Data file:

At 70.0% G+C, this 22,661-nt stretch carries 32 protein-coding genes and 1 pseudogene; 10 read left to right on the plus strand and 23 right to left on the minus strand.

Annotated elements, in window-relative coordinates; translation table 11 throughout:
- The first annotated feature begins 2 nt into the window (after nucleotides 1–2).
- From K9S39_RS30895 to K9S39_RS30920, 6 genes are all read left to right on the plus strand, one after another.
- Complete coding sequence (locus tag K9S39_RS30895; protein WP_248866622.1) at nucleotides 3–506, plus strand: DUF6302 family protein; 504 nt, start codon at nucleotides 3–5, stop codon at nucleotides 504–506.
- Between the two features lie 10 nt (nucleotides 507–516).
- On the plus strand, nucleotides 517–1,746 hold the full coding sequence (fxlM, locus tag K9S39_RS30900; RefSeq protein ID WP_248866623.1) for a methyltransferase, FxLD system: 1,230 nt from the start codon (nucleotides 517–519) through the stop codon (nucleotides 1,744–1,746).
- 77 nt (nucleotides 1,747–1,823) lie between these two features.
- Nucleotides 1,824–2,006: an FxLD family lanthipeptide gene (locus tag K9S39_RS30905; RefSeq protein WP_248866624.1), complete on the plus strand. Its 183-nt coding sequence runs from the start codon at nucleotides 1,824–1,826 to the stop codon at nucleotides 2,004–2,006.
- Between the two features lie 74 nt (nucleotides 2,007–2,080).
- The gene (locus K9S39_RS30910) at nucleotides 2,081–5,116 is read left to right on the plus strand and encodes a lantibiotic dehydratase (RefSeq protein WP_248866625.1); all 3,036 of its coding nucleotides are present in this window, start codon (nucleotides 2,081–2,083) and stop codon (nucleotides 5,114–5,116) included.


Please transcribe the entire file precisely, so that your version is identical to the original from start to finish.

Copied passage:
At 70.0% G+C, this 22,661-nt stretch carries 32 protein-coding genes and 1 pseudogene; 10 read left to right on the plus strand and 23 right to left on the minus strand.

Annotated elements, in window-relative coordinates; translation table 11 throughout:
- The first annotated feature begins 2 nt into the window (after nucleotides 1–2).
- From K9S39_RS30895 to K9S39_RS30920, 6 genes are all read left to right on the plus strand, one after another.
- Complete coding sequence (locus tag K9S39_RS30895; protein WP_248866622.1) at nucleotides 3–506, plus strand: DUF6302 family protein; 504 nt, start codon at nucleotides 3–5, stop codon at nucleotides 504–506.
- Between the two features lie 10 nt (nucleotides 507–516).
- On the plus strand, nucleotides 517–1,746 hold the full coding sequence (fxlM, locus tag K9S39_RS30900; RefSeq protein ID WP_248866623.1) for a methyltransferase, FxLD system: 1,230 nt from the start codon (nucleotides 517–519) through the stop codon (nucleotides 1,744–1,746).
- 77 nt (nucleotides 1,747–1,823) lie between these two features.
- Nucleotides 1,824–2,006: an FxLD family lanthipeptide gene (locus tag K9S39_RS30905; RefSeq protein WP_248866624.1), complete on the plus strand. Its 183-nt coding sequence runs from the start codon at nucleotides 1,824–1,826 to the stop codon at nucleotides 2,004–2,006.
- Between the two features lie 74 nt (nucleotides 2,007–2,080).
- The gene (locus K9S39_RS30910) at nucleotides 2,081–5,116 is read left to right on the plus strand and encodes a lantibiotic dehydratase (RefSeq protein WP_248866625.1); all 3,036 of its coding nucleotides are present in this window, start codon (nucleotides 2,081–2,083) and stop codon (nucleotides 5,114–5,116) included.